DesRoches has authored over 300 technical publications and has mentored more than 30 doctoral students, many of whom hold faculty positions at top universities around the world.
A member of the National Academy of Engineering, DesRoches' distinctive research record has been recognized for its impact and innovation. He received the Distinguished Arnold Kerr Lecturer Award in 2019, the John A. Blume Distinguished Lecturer Award in 2018 and the 2018 Earthquake Engineering Research Institute Distinguished Lecturer Award, one of the highest honors in the field of earthquake engineering. He is also a recipient of the 2015 American Society of Civil Engineers (ASCE) Charles Martin Duke Lifeline Earthquake Engineering award, the 2007 ASCE Walter L. Huber Civil Engineering Research Prize and the Georgia Tech ANAK Award, which is the highest honor the Georgia Tech student body can bestow on a faculty member. DesRoches is a member of the Academy of Distinguished Alumni in Civil Engineering at Berkeley and was recently named an honorary alumnus of Georgia Tech.
“When President-elect DesRoches begins his work next summer, he will be taking charge at an extraordinary time for Rice,” Ladd said. “We just launched our $2 billion ‘Be Bold’ capital campaign, the largest fundraising effort in our university’s history. We recently received a $100 million gift from the Moody Foundation that will fund the construction of a new student center and support other programs for our students. That follows the $100 million grant from the Welch Foundation launching the Welch Institute for advanced materials research. Last summer, we began construction on the new Engineering and Sciences building and we are about to begin work on our new Visual and Dramatic Arts building. And we have just been invited to join the American Athletic Conference, which coincides with a renewed commitment to athletics at Rice. These are just a few of the many significant, positive developments on campus that make this a remarkable time for Rice University.”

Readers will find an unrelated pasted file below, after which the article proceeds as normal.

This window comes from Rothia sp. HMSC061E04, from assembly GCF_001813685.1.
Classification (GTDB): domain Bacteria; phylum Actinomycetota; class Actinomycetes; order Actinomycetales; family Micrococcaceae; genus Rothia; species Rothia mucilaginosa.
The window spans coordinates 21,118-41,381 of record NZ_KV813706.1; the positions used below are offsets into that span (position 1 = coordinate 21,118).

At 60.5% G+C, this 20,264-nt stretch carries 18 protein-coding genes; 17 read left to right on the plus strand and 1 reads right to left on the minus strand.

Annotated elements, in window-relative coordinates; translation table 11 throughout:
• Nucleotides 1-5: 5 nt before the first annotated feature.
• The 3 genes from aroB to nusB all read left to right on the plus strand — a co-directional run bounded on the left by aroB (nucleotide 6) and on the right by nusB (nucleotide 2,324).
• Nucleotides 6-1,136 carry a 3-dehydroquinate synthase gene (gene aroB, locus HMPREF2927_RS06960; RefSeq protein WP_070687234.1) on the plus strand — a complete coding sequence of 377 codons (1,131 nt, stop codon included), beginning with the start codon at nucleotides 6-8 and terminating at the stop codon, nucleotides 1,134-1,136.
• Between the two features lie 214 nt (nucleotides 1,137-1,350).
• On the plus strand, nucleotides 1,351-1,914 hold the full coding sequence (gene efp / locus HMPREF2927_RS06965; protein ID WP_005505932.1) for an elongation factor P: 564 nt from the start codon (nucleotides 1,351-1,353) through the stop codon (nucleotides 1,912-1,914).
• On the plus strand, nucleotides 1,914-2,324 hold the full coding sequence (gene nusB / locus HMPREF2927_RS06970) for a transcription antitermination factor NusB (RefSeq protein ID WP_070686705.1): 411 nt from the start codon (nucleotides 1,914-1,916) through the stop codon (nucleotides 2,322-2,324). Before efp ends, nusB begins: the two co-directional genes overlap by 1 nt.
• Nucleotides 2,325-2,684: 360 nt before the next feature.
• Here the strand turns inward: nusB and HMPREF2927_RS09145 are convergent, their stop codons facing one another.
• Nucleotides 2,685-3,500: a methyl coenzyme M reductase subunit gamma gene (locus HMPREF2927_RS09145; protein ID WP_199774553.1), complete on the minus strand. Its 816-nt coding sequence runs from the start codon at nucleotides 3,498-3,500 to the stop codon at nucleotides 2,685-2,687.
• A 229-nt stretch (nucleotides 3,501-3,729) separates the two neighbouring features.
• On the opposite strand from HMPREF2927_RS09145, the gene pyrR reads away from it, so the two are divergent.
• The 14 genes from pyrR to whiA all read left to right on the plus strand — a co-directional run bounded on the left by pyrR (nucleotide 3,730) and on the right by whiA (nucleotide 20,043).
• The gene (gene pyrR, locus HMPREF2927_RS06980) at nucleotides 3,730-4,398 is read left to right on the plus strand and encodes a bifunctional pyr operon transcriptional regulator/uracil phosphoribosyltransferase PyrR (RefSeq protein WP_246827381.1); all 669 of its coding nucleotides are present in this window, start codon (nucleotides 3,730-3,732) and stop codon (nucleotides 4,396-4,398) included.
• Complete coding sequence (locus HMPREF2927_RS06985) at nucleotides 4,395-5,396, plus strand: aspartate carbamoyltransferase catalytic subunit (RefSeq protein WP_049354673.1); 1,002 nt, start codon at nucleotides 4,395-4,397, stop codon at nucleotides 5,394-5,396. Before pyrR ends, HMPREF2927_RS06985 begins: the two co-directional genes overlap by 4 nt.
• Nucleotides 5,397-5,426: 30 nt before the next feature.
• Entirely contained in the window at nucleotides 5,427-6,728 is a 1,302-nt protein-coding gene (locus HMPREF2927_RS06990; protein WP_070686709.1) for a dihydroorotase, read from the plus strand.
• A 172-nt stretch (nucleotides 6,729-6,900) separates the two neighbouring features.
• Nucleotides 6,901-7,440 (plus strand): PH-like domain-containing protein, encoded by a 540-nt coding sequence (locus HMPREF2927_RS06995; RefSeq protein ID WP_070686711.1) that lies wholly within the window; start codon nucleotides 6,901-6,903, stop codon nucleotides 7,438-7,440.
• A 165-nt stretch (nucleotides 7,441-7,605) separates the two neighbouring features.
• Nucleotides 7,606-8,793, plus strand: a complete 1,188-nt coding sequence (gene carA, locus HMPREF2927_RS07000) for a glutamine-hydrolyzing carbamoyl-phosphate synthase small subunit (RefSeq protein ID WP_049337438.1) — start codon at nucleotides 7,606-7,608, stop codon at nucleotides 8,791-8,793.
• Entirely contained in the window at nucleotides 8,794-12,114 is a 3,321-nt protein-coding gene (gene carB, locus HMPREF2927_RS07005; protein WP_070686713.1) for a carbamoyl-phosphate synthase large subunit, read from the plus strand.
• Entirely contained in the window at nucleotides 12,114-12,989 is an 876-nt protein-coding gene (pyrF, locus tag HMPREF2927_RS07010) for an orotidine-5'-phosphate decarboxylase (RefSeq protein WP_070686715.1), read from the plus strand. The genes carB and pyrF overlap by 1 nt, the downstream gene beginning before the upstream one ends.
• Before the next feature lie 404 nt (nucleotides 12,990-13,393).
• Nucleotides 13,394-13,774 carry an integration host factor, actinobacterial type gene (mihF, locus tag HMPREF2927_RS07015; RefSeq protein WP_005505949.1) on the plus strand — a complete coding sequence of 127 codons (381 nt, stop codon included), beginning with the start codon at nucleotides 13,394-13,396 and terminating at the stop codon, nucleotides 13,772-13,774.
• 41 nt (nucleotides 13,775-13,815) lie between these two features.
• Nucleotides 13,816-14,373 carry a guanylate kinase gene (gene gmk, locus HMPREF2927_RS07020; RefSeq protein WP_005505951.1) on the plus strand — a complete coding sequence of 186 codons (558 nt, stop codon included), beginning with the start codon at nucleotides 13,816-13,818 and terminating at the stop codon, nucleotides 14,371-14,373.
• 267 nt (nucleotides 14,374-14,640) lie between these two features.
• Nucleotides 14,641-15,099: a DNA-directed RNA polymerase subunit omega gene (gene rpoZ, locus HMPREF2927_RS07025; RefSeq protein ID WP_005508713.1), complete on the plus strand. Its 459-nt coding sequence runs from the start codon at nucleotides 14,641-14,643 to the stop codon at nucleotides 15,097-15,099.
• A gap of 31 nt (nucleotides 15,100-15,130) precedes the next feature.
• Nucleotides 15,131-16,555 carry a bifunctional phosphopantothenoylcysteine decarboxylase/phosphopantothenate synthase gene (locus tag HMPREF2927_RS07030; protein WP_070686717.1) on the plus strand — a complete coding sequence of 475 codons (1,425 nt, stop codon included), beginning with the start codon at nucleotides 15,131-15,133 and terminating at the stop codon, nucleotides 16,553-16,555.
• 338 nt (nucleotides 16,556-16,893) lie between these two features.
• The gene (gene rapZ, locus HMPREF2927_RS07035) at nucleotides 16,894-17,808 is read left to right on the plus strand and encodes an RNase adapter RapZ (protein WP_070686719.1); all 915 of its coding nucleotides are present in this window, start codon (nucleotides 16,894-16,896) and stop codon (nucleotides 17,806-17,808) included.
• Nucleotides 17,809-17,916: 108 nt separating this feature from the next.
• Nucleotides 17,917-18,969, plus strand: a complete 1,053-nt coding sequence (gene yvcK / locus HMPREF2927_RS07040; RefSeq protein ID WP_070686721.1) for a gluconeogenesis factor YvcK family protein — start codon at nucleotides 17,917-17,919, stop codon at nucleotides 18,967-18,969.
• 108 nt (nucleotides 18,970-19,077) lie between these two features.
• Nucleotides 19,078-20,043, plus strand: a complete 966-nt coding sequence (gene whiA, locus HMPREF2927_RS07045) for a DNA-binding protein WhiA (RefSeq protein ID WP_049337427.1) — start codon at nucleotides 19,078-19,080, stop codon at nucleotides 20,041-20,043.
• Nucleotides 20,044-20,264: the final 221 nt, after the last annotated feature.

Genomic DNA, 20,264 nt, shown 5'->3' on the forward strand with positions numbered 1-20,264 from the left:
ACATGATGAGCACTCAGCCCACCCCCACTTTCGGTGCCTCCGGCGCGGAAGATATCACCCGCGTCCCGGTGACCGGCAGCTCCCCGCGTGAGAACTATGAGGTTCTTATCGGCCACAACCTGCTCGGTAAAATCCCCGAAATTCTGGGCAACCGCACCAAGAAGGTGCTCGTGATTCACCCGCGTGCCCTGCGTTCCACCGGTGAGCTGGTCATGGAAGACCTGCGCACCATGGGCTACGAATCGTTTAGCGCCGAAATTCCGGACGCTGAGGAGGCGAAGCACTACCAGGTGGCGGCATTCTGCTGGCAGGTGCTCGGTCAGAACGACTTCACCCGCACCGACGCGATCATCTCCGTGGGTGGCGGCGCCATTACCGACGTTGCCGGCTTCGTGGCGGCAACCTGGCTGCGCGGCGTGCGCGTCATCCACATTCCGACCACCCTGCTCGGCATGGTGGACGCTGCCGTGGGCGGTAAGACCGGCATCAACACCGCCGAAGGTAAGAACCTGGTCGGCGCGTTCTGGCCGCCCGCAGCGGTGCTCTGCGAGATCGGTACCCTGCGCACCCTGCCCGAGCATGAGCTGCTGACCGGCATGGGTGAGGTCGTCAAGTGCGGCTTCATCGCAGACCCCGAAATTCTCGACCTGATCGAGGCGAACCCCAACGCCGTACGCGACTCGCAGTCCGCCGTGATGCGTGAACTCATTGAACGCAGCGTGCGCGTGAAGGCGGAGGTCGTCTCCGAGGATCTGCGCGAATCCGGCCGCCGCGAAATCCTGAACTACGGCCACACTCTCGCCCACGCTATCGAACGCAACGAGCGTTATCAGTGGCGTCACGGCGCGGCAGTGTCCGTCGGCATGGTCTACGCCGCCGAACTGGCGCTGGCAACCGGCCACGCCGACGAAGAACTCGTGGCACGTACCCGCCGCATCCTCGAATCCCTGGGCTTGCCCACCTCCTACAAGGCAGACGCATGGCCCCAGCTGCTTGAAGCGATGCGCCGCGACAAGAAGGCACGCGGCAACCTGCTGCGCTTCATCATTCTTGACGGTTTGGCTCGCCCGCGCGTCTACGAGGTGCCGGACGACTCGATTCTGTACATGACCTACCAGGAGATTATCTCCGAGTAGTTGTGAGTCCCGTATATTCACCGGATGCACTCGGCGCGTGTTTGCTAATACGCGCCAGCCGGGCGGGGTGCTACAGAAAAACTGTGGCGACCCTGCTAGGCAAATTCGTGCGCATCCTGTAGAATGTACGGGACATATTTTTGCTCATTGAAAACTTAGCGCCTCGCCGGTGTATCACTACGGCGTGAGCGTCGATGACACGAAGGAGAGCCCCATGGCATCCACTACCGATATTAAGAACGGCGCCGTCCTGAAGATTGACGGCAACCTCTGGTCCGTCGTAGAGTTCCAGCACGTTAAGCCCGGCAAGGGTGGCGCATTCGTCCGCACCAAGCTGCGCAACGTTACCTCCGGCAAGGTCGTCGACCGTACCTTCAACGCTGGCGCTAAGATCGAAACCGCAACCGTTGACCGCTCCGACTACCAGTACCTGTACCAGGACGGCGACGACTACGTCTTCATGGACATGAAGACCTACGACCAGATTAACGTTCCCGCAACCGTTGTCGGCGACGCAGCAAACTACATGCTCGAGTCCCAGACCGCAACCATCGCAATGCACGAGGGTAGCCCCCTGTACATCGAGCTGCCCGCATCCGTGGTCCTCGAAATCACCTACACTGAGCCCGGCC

DesRoches’ wife, Paula, is the director of employee health and occupational medicine at Houston Methodist. They have three children: Andrew, Jacob and Shelby. Their daughter, Shelby, is a Rice student in the Class of ’23.
“I am excited to continue working with the university’s outstanding faculty, students, staff, alumni and community partners to grow the visibility and impact of our research and dedication to the greater good,” DesRoches said. “I look forward to maintaining our commitment to excellence in undergraduate and graduate education as well as our core values of diversity, equity and inclusion. I firmly believe Rice is poised and well positioned to reach even greater heights of impact and excellence.”
Author: DOUG MILLER